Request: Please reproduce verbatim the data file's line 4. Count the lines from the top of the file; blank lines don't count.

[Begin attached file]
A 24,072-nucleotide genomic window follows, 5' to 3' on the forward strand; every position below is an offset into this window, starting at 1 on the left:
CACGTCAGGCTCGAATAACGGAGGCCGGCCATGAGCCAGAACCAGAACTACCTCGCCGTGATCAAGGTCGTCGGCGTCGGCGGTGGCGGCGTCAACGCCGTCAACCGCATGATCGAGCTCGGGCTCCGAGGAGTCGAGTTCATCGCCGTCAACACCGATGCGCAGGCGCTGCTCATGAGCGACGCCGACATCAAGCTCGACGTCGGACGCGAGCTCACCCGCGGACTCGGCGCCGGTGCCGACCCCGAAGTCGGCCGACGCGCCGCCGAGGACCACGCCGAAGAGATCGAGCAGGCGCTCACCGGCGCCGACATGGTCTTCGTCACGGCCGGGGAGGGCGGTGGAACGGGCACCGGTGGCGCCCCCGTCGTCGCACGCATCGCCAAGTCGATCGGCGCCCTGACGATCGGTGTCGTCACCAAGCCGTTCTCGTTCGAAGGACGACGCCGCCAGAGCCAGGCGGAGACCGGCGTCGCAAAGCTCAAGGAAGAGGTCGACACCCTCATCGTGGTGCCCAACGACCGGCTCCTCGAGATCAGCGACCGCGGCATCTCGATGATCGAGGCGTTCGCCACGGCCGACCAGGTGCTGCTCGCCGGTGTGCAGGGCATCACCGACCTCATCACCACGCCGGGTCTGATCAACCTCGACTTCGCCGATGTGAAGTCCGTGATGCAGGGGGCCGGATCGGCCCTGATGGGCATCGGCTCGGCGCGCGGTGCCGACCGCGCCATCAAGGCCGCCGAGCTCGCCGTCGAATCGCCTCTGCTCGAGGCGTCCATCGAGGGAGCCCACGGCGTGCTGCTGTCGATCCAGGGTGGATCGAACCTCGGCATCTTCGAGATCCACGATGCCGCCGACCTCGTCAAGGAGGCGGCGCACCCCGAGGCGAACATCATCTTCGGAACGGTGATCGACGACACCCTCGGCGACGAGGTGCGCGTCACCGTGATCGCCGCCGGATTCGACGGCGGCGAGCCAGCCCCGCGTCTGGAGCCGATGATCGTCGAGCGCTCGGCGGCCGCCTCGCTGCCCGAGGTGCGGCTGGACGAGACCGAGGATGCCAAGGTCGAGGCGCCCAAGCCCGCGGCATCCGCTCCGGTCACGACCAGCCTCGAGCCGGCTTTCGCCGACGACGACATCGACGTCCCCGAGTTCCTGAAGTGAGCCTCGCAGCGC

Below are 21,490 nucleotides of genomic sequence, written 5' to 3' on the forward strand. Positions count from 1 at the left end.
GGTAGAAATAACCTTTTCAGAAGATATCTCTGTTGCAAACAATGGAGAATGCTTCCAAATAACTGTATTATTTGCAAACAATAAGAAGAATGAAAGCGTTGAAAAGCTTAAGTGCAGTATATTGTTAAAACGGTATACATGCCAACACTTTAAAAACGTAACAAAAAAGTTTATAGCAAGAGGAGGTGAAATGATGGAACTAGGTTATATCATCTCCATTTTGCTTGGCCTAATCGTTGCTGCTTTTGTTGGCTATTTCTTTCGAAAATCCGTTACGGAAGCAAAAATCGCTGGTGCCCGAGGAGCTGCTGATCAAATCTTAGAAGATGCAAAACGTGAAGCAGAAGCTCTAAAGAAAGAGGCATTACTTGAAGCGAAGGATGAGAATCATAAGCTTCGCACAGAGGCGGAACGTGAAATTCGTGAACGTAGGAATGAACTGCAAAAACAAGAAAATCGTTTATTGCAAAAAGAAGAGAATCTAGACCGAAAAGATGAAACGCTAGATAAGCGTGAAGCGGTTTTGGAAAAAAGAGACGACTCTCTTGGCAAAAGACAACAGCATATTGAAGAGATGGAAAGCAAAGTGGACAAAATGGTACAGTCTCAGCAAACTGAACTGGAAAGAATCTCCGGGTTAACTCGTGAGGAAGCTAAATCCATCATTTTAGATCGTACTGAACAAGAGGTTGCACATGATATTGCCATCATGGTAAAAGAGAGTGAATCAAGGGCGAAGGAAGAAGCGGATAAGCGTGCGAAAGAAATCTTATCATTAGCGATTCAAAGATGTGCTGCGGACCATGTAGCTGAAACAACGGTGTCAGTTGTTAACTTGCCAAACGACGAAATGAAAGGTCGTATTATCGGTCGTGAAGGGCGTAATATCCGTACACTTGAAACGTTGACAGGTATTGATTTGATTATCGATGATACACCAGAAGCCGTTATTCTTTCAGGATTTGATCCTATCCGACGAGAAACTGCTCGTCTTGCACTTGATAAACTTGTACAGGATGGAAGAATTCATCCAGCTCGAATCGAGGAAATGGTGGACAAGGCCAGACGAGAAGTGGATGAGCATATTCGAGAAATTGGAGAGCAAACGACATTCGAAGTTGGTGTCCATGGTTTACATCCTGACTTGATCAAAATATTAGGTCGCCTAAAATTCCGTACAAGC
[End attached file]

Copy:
GGTAGAAATAACCTTTTCAGAAGATATCTCTGTTGCAAACAATGGAGAATGCTTCCAAATAACTGTATTATTTGCAAACAATAAGAAGAATGAAAGCGTTGAAAAGCTTAAGTGCAGTATATTGTTAAAACGGTATACATGCCAACACTTTAAAAACGTAACAAAAAAGTTTATAGCAAGAGGAGGTGAAATGATGGAACTAGGTTATATCATCTCCATTTTGCTTGGCCTAATCGTTGCTGCTTTTGTTGGCTATTTCTTTCGAAAATCCGTTACGGAAGCAAAAATCGCTGGTGCCCGAGGAGCTGCTGATCAAATCTTAGAAGATGCAAAACGTGAAGCAGAAGCTCTAAAGAAAGAGGCATTACTTGAAGCGAAGGATGAGAATCATAAGCTTCGCACAGAGGCGGAACGTGAAATTCGTGAACGTAGGAATGAACTGCAAAAACAAGAAAATCGTTTATTGCAAAAAGAAGAGAATCTAGACCGAAAAGATGAAACGCTAGATAAGCGTGAAGCGGTTTTGGAAAAAAGAGACGACTCTCTTGGCAAAAGACAACAGCATATTGAAGAGATGGAAAGCAAAGTGGACAAAATGGTACAGTCTCAGCAAACTGAACTGGAAAGAATCTCCGGGTTAACTCGTGAGGAAGCTAAATCCATCATTTTAGATCGTACTGAACAAGAGGTTGCACATGATATTGCCATCATGGTAAAAGAGAGTGAATCAAGGGCGAAGGAAGAAGCGGATAAGCGTGCGAAAGAAATCTTATCATTAGCGATTCAAAGATGTGCTGCGGACCATGTAGCTGAAACAACGGTGTCAGTTGTTAACTTGCCAAACGACGAAATGAAAGGTCGTATTATCGGTCGTGAAGGGCGTAATATCCGTACACTTGAAACGTTGACAGGTATTGATTTGATTATCGATGATACACCAGAAGCCGTTATTCTTTCAGGATTTGATCCTATCCGACGAGAAACTGCTCGTCTTGCACTTGATAAACTTGTACAGGATGGAAGAATTCATCCAGCTCGAATCGAGGAAATGGTGGACAAGGCCAGACGAGAAGTGGATGAGCATATTCGAGAAATTGGAGAGCAAACGACATTCGAAGTTGGTGTCCATGGTTTACATCCTGACTTGATCAAAATATTAGGTCGCCTAAAATTCCGTACAAGC